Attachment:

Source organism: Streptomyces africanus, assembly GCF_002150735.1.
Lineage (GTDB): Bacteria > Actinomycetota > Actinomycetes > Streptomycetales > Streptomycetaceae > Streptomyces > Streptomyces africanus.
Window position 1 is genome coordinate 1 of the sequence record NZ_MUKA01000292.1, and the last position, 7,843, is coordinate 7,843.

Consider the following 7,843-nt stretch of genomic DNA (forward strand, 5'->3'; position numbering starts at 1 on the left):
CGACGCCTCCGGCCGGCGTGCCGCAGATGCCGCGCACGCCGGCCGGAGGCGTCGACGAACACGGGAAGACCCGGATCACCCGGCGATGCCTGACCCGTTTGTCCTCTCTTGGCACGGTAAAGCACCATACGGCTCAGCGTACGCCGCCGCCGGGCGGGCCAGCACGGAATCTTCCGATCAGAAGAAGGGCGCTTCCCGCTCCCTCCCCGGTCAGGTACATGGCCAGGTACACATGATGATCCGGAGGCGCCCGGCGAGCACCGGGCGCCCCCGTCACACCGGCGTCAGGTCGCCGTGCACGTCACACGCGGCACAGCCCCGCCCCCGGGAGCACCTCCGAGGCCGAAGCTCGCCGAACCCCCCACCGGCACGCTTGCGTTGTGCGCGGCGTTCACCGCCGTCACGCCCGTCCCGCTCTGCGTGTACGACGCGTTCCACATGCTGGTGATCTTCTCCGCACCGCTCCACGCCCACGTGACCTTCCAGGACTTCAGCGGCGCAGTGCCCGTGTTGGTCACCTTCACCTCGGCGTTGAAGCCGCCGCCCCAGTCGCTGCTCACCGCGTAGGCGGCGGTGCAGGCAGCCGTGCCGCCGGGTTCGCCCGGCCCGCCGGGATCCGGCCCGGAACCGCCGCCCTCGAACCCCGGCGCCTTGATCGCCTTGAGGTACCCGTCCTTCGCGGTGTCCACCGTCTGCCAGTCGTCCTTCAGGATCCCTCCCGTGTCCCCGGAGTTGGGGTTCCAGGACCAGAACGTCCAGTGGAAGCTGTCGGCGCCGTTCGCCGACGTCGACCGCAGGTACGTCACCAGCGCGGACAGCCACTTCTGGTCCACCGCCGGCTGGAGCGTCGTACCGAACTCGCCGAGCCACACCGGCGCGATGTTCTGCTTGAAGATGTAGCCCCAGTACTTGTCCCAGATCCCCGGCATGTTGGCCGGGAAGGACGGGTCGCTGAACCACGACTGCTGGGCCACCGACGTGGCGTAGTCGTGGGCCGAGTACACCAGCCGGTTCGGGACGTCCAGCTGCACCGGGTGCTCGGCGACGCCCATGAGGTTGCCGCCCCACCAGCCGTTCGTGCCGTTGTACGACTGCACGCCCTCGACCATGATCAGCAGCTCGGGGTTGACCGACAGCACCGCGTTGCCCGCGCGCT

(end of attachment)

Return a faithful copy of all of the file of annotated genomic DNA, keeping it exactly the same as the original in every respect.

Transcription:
Source organism: Streptomyces africanus, assembly GCF_002150735.1.
Lineage (GTDB): Bacteria > Actinomycetota > Actinomycetes > Streptomycetales > Streptomycetaceae > Streptomyces > Streptomyces africanus.
Window position 1 is genome coordinate 1 of the sequence record NZ_MUKA01000292.1, and the last position, 7,843, is coordinate 7,843.

Consider the following 7,843-nt stretch of genomic DNA (forward strand, 5'->3'; position numbering starts at 1 on the left):
CGACGCCTCCGGCCGGCGTGCCGCAGATGCCGCGCACGCCGGCCGGAGGCGTCGACGAACACGGGAAGACCCGGATCACCCGGCGATGCCTGACCCGTTTGTCCTCTCTTGGCACGGTAAAGCACCATACGGCTCAGCGTACGCCGCCGCCGGGCGGGCCAGCACGGAATCTTCCGATCAGAAGAAGGGCGCTTCCCGCTCCCTCCCCGGTCAGGTACATGGCCAGGTACACATGATGATCCGGAGGCGCCCGGCGAGCACCGGGCGCCCCCGTCACACCGGCGTCAGGTCGCCGTGCACGTCACACGCGGCACAGCCCCGCCCCCGGGAGCACCTCCGAGGCCGAAGCTCGCCGAACCCCCCACCGGCACGCTTGCGTTGTGCGCGGCGTTCACCGCCGTCACGCCCGTCCCGCTCTGCGTGTACGACGCGTTCCACATGCTGGTGATCTTCTCCGCACCGCTCCACGCCCACGTGACCTTCCAGGACTTCAGCGGCGCAGTGCCCGTGTTGGTCACCTTCACCTCGGCGTTGAAGCCGCCGCCCCAGTCGCTGCTCACCGCGTAGGCGGCGGTGCAGGCAGCCGTGCCGCCGGGTTCGCCCGGCCCGCCGGGATCCGGCCCGGAACCGCCGCCCTCGAACCCCGGCGCCTTGATCGCCTTGAGGTACCCGTCCTTCGCGGTGTCCACCGTCTGCCAGTCGTCCTTCAGGATCCCTCCCGTGTCCCCGGAGTTGGGGTTCCAGGACCAGAACGTCCAGTGGAAGCTGTCGGCGCCGTTCGCCGACGTCGACCGCAGGTACGTCACCAGCGCGGACAGCCACTTCTGGTCCACCGCCGGCTGGAGCGTCGTACCGAACTCGCCGAGCCACACCGGCGCGATGTTCTGCTTGAAGATGTAGCCCCAGTACTTGTCCCAGATCCCCGGCATGTTGGCCGGGAAGGACGGGTCGCTGAACCACGACTGCTGGGCCACCGACGTGGCGTAGTCGTGGGCCGAGTACACCAGCCGGTTCGGGACGTCCAGCTGCACCGGGTGCTCGGCGACGCCCATGAGGTTGCCGCCCCACCAGCCGTTCGTGCCGTTGTACGACTGCACGCCCTCGACCATGATCAGCAGCTCGGGGTTGACCGACAGCACCGCGTTGCCCGCGCGCT